The convolution filter 47 produces an output signal given by: ##EQU8##

Thus, it is practically possible to render the output signal of the convolution filter 47 equal to the normalized cross-correlation R_{sh} (r) between the perceptually weighted speech signal S_{w} (n) and the impulse response of the synthesizing filter 34 (FIG. 2).

The normalized cross-correlation Rsh(r) is sent as a cross-correlation signal to a pulse search circuit 39' together with the autocorrelation signal representative of the normalized autocorrelation R_{hh} (r).

Equation (2) is rewritten into: ##EQU9##

Equation (7) can be normalized by R_{hh} (0) into: ##EQU10##

The pulse search circuit 39' successively searches for each of the excitation pulses in compliance with Equation (8). Therefore, the illustrated pulse search circuit 39' successively determines an amplitude and a location of each excitation pulse without carrying out division. The pulse search circuit 39' is therefore simple in structure in comparison with the pulse search circuit 39 illustrated in FIG. 2.

Referring to FIG. 5, the pulse search circuit 39' has a pulse search duration which is partitioned by a pair of lines A and A' and which is equal to a single one of the frames from arranging N samples. On the other hand, the normalized cross-correlation R_{sh} (r) appears for a time interval which is longer than the single frame by a duration of 2L samples. However, it is possible for the pulse search circuit 39' to calculate a quasi-optimum value from the normalized autocorrelation R_{hh} (r) and the normalized cross-correlation R_{sh} (r) even when the pulse search is carried out within a single frame of N samples. This is because the inverse filter 46 is of a non-recursive type and any peaks of the cross-correlation R_{sh} (r) scarcely appear at both ends of each pulse search duration. The numbers N and L may be, for example, 160 and 20, respectively.

The amplitude and the location of each excitation pulse is quantized by the output quantizer 40 into an encoded signal ES after a predetermined number of the excitation pulses is searched within each frame. The predetermined number may be equal to 31.

As mentioned above, the normalized autocorrelation R_{hh} (r) and the normalized cross-correlation R_{sh} (r) are calculated in the auto-correlation unit 49 and the cross-correlation unit 45. Therefore, it is possible to narrow dynamic ranges of the normalized autocorrelation R_{hh} (r) and the normalized cross-correlation R_{sh} (r) even when a fixed-point calculation is carried out. In addition, no compensation is necessary to remove interaction between two adjacent frames. Moreover, control of the pulse search becomes simple because the pulse search may be made only of about N samples. Inasmuch as no overlap takes place between two adjacent frames, it is possible to reduce a memory capacity of a memory included in the pulse search circuit 39'.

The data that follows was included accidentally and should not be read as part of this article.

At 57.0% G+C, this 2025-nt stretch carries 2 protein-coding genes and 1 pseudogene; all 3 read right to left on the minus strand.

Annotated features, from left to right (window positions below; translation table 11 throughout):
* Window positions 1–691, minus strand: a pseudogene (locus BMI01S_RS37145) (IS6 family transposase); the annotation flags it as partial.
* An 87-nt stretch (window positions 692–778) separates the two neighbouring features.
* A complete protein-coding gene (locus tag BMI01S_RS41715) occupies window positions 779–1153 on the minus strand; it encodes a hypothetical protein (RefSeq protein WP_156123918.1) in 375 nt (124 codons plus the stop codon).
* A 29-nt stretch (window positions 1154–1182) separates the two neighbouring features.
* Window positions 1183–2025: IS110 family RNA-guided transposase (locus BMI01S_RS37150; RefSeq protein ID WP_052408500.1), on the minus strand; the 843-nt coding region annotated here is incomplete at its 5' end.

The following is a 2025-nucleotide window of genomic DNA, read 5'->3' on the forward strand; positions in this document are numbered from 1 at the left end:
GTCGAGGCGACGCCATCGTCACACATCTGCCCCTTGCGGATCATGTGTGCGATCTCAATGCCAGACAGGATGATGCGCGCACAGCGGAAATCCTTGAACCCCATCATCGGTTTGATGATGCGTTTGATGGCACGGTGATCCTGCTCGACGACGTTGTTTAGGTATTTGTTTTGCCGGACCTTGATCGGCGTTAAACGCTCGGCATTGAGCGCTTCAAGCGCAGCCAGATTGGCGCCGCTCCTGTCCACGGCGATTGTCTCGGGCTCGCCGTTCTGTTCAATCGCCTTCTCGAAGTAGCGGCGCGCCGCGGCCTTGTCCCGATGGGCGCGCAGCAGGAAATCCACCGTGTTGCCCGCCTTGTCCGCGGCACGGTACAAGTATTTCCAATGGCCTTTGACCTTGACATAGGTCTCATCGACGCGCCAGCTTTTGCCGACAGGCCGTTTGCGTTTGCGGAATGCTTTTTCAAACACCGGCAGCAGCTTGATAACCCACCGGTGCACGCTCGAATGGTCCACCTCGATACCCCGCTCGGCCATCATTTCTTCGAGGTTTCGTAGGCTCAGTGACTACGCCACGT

While this invention has thus far been described in conjunction with a preferred embodiment thereof, it will readily be possible for those skilled in the art to put this invention into practice in various other manners. For example, the inverse filter 46 may have a number of tapes which is not smaller than that of the convolution filter 47.

Patent Citations

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US4809330 * | Apr 23, 1985 | Feb 28, 1989 | Nec Corporation | Encoder capable of removing interaction between adjacent frames |

Referenced by

Citing Patent | Filing date | Publication date | Applicant | Title |
---|---|---|---|---|

US5058165 * | Dec 29, 1988 | Oct 15, 1991 | British Telecommunications Public Limited Company | Speech excitation source coder with coded amplitudes multiplied by factors dependent on pulse position |

US5138661 * | Nov 13, 1990 | Aug 11, 1992 | General Electric Company | Linear predictive codeword excited speech synthesizer |

US6925131 * | Aug 3, 2001 | Aug 2, 2005 | Lucent Technologies Inc. | Determining channel characteristics in a wireless communication system that uses multi-element antenna |

US7912729 | Jun 4, 2007 | Mar 22, 2011 | Qnx Software Systems Co. | High-frequency bandwidth extension in the time domain |

US8200499 | Mar 18, 2011 | Jun 12, 2012 | Qnx Software Systems Limited | High-frequency bandwidth extension in the time domain |

US8311840 * | Jun 28, 2005 | Nov 13, 2012 | Qnx Software Systems Limited | Frequency extension of harmonic signals |

US20030058926 * | Aug 3, 2001 | Mar 27, 2003 | Jaiganesh Balakrishnan | Determining channel characteristics in a wireless communication system that uses multi-element antenna |

US20060293016 * | Jun 28, 2005 | Dec 28, 2006 | Harman Becker Automotive Systems, Wavemakers, Inc. | Frequency extension of harmonic signals |

Classifications

U.S. Classification | 704/218, 704/217 |

International Classification | G10L19/00, G10L19/08, G10L19/04, G10L19/10 |

Cooperative Classification | G10L19/10 |

European Classification | G10L19/10 |

Legal Events

Date | Code | Event | Description |
---|---|---|---|

Sep 16, 1987 | AS | Assignment | Owner name: NEC CORPORATION, 33-1, SHIBA 5-CHOME, MINATO-KU, T Free format text: ASSIGNMENT OF ASSIGNORS INTEREST.;ASSIGNORS:SATOH, YAYOI;MIZUKAMI, TOSHIHIKO;REEL/FRAME:004763/0353 Effective date: 19870825 Owner name: NEC CORPORATION,JAPAN Free format text: ASSIGNMENT OF ASSIGNORS INTEREST;ASSIGNORS:SATOH, YAYOI;MIZUKAMI, TOSHIHIKO;REEL/FRAME:004763/0353 Effective date: 19870825 |

Mar 26, 1993 | FPAY | Fee payment | Year of fee payment: 4 |

Apr 3, 1997 | FPAY | Fee payment | Year of fee payment: 8 |

Mar 22, 2001 | FPAY | Fee payment | Year of fee payment: 12 |